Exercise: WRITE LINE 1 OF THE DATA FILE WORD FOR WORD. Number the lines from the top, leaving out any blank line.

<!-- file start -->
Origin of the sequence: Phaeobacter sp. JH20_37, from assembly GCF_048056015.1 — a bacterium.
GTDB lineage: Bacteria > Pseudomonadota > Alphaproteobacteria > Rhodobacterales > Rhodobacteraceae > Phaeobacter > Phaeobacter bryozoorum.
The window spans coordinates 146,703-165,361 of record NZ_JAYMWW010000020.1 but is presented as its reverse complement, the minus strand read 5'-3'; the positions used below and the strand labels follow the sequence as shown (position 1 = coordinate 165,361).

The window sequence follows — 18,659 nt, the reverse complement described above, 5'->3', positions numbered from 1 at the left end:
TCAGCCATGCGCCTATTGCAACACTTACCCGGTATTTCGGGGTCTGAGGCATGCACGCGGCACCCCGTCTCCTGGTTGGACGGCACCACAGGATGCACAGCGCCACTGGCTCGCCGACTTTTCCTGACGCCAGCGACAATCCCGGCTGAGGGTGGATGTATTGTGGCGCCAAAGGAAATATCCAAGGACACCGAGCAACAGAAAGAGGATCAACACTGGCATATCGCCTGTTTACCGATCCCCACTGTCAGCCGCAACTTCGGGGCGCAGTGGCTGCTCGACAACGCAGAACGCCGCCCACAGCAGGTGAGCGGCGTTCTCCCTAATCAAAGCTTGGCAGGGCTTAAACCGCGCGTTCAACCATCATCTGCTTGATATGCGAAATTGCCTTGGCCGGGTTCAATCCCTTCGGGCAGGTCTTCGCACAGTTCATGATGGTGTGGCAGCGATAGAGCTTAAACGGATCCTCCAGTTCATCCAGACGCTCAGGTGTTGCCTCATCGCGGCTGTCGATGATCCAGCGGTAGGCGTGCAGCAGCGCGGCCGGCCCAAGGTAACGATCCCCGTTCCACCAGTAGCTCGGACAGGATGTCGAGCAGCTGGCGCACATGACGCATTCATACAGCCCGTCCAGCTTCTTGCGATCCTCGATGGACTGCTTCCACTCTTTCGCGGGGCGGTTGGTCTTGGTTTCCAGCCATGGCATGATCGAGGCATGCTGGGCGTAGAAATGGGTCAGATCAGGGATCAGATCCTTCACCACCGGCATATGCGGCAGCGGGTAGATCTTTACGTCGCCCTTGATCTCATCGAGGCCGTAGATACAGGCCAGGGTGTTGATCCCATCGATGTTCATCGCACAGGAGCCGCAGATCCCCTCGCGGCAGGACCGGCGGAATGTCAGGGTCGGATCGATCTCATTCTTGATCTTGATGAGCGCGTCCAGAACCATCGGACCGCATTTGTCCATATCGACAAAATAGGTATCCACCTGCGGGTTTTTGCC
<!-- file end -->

Origin of the sequence: Phaeobacter sp. JH20_37, from assembly GCF_048056015.1 — a bacterium.